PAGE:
Ok, now this is very cool. Courtesy of Bharat Suneja of the MS Exchange team this article walks you through the steps of adding photos to your GAL.

The process is broken down into three steps:

  1. A minor schema change
  2. Loading the picture into Active Directory
  3. Updating the Offline Address Book

Instructions: Click here to read the original article…

Other Useful Links…

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Most of us that have worked with Outlook for some time have come across this feature.  You try to send a file to a colleague and Outlook blocks and displays a nice message for you:

Outlook blocked access to the following potentially unsafe attachments: []

Of course the kneejerk reaction is to just rename the extension and resend the email.  While this works the majority of the time, it requires extra steps, time and some forethought before sending the email (while increasing your mailbox size).  A more permanent solution (albeit more dangerous) is to modify the Outlook policy itself either through a registry edit or using a GPO.

Other and more preferred options include:

  1. Use a file share or FTP site to save and access the attachment.  This is a Messaging administrator’s dream as it takes the burden off the Exchange servers and places it solely onto the file server.  While message storage is usually at a premium, file share storage can be much cheaper.
  2. Use a file compression utility to change the file name extension.  This works great and often saves valuable mailbox space in the process.  Two birds with one stone.

Searching the Internet on this topic brings up many posts (this is not an new topic), and while most seem to be focused solely on how to modify the behavior at the client level, I’ve included some links that the administrator can utilize to adjust the attachment filtering behavior at the server level.
[read more…]

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Originally released in November of 2009, this tool was created based on customer feedback and helps streamline the deployment experience for Exchange customers whishing to upgrade or deploy a new installation of Exchange 2010.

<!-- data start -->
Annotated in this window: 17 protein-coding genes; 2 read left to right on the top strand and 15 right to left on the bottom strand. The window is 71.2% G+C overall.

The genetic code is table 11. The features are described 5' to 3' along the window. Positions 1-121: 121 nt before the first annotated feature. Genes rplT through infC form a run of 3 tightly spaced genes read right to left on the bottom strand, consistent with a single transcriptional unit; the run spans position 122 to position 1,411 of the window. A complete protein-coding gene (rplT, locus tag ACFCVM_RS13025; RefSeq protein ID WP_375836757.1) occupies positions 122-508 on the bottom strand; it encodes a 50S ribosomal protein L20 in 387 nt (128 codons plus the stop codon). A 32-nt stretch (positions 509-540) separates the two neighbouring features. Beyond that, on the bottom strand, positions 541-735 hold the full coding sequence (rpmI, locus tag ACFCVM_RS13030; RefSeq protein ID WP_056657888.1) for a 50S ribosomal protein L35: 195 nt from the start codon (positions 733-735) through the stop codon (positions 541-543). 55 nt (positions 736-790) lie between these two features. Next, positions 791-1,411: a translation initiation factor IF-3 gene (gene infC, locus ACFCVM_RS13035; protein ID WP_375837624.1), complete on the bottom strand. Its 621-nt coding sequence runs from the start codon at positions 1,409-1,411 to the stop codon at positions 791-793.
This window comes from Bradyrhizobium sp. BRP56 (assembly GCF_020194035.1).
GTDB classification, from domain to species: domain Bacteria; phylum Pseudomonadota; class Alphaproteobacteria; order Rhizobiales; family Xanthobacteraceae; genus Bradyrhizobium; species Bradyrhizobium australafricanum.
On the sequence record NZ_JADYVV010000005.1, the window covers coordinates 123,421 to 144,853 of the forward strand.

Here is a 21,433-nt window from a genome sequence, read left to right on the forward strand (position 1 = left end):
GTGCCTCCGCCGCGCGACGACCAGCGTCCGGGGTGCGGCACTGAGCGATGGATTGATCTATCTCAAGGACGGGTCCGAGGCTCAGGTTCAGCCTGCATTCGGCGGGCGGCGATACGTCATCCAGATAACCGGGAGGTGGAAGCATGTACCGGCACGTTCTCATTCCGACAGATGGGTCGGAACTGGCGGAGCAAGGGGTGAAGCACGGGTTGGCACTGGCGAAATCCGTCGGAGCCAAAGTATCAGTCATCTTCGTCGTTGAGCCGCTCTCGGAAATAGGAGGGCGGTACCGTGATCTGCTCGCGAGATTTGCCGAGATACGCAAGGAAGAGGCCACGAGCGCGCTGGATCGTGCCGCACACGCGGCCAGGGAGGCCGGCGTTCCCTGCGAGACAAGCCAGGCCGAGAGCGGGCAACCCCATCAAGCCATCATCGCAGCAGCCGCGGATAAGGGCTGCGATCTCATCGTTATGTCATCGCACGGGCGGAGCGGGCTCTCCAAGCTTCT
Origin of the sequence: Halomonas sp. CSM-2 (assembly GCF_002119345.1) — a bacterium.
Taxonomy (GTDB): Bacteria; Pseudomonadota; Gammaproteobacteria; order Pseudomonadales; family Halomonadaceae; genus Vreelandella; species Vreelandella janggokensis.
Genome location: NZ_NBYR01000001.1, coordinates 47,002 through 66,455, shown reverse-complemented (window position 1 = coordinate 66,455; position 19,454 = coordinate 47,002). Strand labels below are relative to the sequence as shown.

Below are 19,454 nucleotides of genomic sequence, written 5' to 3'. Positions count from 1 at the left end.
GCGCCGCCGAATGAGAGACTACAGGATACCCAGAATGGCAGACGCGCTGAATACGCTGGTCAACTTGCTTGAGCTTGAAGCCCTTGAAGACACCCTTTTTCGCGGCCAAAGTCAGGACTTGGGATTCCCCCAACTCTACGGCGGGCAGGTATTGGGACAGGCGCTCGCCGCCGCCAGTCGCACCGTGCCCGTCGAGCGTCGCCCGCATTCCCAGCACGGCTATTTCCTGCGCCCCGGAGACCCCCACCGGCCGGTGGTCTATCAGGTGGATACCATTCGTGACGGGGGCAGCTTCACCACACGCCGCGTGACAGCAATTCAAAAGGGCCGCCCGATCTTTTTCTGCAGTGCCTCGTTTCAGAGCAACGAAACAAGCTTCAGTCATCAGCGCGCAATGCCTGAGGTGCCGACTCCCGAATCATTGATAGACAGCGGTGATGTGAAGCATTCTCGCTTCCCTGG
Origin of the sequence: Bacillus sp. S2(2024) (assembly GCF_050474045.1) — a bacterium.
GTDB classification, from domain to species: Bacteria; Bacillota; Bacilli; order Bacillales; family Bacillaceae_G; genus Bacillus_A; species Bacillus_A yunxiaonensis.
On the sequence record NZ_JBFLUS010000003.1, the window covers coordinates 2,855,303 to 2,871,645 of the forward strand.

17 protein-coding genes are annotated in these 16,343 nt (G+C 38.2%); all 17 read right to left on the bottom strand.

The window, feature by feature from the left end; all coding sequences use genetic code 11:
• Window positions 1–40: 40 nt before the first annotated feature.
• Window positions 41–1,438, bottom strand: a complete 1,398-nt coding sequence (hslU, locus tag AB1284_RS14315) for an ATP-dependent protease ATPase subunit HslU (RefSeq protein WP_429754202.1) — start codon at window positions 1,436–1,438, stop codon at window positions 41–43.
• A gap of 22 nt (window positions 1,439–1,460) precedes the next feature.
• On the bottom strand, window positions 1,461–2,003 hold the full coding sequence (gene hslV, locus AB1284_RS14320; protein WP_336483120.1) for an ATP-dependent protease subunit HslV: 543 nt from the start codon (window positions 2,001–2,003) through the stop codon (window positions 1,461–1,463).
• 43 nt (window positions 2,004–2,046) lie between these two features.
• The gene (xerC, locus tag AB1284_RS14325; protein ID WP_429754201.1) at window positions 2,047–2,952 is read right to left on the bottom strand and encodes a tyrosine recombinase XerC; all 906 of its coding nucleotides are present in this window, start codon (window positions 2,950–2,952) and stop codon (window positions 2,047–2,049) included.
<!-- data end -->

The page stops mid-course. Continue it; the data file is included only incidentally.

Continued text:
Review the MS Exchange Team’s for more information…


Microsoft Exchange Server 2010 introduces the Exchange Deployment Assistant or ExDeploy, a new Web-based tool that can help you with your Exchange deployment. ExDeploy asks you a few questions about your current environment and then generates a custom checklist and procedures that help simplify your deployment.

You can use ExDeploy for the following scenarios:

  • Upgrade from Exchange Server 2003
  • Upgrade from Exchange 2007
  • Upgrade from mixed Exchange 2003 and Exchange Server 2007
  • New installation of Exchange 2010

To access ExDeploy, see Exchange Server 2010 Deployment Assistant.

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Special thanks to fellow colleague and Exchange MVP Dustin Smith for sharing…

As you know, Exchange 2010 became generally available last November.  Unfortunately, the GA version had several issues which prevented Unity Unified Messaging interoperability. Cisco and Microsoft together have identified these issues and as of mid-December Microsoft has delivered an updated version of MAPI addressing the primary issues. Cisco is now working aggressively to validate the new MAPI version as well as make the necessary changes in Unity to support Exchange 2010 as follows:

Unity 7.X – March 31, 2010

Unity 5.X – May 31, 2010

Unity 8.X – June 30, 2010

We urge Unity 4.X Unified Messaging customers who plan to upgrade to Exchange 2010 to first upgrade to Unity 7.X once the ES is available in preparation for their upgrade to Exchange 2010.

As for Meeting Place, unfortunately planned support for Office (Outlook) 2010 has been pushed back to MP 8.5, which is not even officially announced at this point.  It’s possible this could be supported in a later version of 8.0 once that has been released, but for 6.0 and 7.0 there is nothing planned.

Customers should ultimately be working with their Cisco representative if they are considering Exchange 2010 soon, but this will at least provide some ideas when Unity support is expected.

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